A Lady Named Lill
of River Canard1， Ontario. At the age of 16， her father thought "Lill has had enough schooling，" In 1922， with English as her second language and limited education and skills， the future didn't look bright for Lill.
Her father， Eugene Bezaire， was a stern2 He demanded that Lill find a job. But her limitations left her with little confidence and low self-esteem， and she didn't know what work she could do.
With small hope of gaining employment， daily into the "big cities"of Windsor or Detroit. But she couldn't 3 the courage to respond to a Help Wanted ad; ride to the city， return home. Her father would ask， "Any luck today， Lill?" "No ... no luck today， Dad，"she would respond meekly4.
As the days passed， Lill continued to ride and her father continued to ask about her job-hunting. The questions became more demanding， and Lill knew she would soon have to knock on a door.
On one of her trips， in downtown Detroit. "Help Wanted，"the sign said， "Secretarial. Apply Within." offices. 5， Lill knocked on her very first door. She was met by the office manager， Margaret Costello. In her broken English， Lill told her she was interested in the secretarial position， falsely stating that she was 19. Margaret knew something wasn't right， but decided6 With rows and rows of people seated at rows and rows of typewriters and adding machines， Lill felt as if a hundred pairs of eyes were staring at her. With her chin on her chest and her eyes staring down， the reluctant farm girl followed Margaret to the back of the somber7 room.
Margaret sat her down at a typewriter and said， "Lill， let's see how good you really are."She directed Lill to type a single letter， and then left. Lill looked at the clock and saw that it was 11:40 a.m. Everyone would be leaving for lunch at noon. She figured that she could slip away in the crowd then. But she knew she should at least attempt the letter.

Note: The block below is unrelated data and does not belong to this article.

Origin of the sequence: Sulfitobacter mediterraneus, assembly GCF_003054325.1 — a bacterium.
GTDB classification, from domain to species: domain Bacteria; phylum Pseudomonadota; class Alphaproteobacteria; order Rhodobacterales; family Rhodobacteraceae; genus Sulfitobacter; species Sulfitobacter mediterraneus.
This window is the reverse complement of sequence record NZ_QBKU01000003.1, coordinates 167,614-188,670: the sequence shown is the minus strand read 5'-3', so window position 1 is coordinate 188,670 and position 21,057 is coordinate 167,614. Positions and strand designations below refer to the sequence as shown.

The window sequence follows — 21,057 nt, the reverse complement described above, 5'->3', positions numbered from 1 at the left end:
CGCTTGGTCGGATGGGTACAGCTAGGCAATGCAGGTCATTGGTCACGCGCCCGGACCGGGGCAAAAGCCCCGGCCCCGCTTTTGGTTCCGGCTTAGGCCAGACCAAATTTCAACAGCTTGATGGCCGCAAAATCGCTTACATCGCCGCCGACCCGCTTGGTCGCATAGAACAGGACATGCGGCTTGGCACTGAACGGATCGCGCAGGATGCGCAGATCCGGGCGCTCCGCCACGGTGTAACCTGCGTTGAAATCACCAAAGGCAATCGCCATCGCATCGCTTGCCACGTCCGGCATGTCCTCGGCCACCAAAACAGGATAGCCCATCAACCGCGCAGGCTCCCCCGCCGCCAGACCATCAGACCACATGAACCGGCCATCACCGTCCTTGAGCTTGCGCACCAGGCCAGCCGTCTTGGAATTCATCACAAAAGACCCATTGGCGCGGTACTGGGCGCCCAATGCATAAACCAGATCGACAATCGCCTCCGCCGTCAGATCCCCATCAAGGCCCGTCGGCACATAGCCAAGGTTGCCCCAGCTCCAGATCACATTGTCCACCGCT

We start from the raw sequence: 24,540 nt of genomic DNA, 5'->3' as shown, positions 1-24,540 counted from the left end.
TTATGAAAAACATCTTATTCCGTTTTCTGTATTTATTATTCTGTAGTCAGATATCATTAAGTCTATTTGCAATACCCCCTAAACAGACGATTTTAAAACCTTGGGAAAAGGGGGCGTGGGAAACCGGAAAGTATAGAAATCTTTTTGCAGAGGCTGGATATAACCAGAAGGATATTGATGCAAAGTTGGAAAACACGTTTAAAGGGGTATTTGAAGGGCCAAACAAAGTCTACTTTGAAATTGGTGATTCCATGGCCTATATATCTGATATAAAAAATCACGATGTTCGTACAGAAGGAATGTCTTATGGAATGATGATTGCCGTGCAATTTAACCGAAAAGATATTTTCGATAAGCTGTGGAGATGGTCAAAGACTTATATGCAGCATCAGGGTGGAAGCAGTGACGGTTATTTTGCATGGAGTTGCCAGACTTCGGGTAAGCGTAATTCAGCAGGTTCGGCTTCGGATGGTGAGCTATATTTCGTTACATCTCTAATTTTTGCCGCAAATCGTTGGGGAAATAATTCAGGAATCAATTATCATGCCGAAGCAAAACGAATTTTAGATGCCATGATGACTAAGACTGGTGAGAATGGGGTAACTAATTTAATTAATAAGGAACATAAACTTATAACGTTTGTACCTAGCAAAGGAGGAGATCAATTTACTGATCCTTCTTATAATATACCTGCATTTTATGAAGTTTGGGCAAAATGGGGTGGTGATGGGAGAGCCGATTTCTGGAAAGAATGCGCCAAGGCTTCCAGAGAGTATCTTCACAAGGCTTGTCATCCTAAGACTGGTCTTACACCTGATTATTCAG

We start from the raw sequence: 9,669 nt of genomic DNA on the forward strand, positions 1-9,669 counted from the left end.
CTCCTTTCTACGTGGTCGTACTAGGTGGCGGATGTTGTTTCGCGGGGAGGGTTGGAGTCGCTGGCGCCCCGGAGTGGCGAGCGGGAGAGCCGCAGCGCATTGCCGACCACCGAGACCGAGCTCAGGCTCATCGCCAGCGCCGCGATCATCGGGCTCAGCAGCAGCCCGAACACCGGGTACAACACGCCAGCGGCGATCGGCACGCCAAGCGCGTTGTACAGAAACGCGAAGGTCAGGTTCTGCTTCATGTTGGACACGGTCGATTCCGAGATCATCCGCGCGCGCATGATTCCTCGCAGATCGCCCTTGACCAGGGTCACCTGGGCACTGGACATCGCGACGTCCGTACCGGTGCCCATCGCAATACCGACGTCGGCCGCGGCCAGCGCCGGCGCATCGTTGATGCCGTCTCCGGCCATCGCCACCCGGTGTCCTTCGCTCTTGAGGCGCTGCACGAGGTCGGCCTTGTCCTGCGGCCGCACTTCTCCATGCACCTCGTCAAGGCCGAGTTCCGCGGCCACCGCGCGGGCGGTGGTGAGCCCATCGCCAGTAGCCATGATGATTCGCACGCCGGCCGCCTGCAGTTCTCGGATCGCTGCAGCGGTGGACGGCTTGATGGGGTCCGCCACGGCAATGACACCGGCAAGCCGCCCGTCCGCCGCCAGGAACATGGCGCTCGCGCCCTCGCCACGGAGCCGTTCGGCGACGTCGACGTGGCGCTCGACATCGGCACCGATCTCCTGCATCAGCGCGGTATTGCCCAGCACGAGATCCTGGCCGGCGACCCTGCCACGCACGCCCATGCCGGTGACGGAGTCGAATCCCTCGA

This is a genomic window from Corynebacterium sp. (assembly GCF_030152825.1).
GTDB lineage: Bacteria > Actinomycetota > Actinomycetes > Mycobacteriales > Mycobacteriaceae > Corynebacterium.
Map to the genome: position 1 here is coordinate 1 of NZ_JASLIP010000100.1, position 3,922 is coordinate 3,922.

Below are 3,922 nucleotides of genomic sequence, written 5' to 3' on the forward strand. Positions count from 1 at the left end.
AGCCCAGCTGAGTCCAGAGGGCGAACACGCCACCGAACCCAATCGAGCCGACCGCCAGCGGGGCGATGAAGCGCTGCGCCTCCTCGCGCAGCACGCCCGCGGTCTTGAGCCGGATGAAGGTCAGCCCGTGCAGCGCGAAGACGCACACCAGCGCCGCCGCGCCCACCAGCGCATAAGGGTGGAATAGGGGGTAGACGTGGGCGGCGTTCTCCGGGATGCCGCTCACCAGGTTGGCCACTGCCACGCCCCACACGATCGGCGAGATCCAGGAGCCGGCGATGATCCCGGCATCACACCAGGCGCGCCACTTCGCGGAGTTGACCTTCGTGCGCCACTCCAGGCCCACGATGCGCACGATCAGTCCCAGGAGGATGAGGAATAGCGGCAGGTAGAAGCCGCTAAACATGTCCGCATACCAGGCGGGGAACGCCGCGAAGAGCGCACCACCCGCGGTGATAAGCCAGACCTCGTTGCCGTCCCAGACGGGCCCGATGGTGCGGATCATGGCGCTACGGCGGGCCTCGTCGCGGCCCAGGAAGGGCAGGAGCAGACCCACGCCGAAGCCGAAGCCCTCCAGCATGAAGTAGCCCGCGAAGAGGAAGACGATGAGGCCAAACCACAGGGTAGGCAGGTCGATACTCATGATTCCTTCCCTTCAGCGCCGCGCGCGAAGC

On her first try， she got through one line.It had five words， and she made four mistakes. She pulled the paper out and threw it away. The clock now read 11:45. "At noon，"she said to herself， "I'll move out with the crowd， and they will never see me again."
On her second attempt， Lill got through a full paragraph， but still made many mistakes. Again she pulled out the paper， the letter， but her work was still strewn with errors. She looked at the clock: 11:55 — five minutes to freedom.
then， the door at one end of the office opened and Margaret walked in. She came directly over to Lill， putting one h Then she said， "Lill， you're doing good work!"
Lill was stunned8. She looked at the letter， then up at Margaret. With those simple words of encouragement， her desire to escape vanished and her confidence began to grow. She thought， "Well， if she thinks it's good， be good. I think I'll stay!"
51 years， through two world wars and a Depression， through presidents and six prime ministers — someone had the insight9 to give a shy and uncertain young girl the gift of self-esteem when she knocked on the door.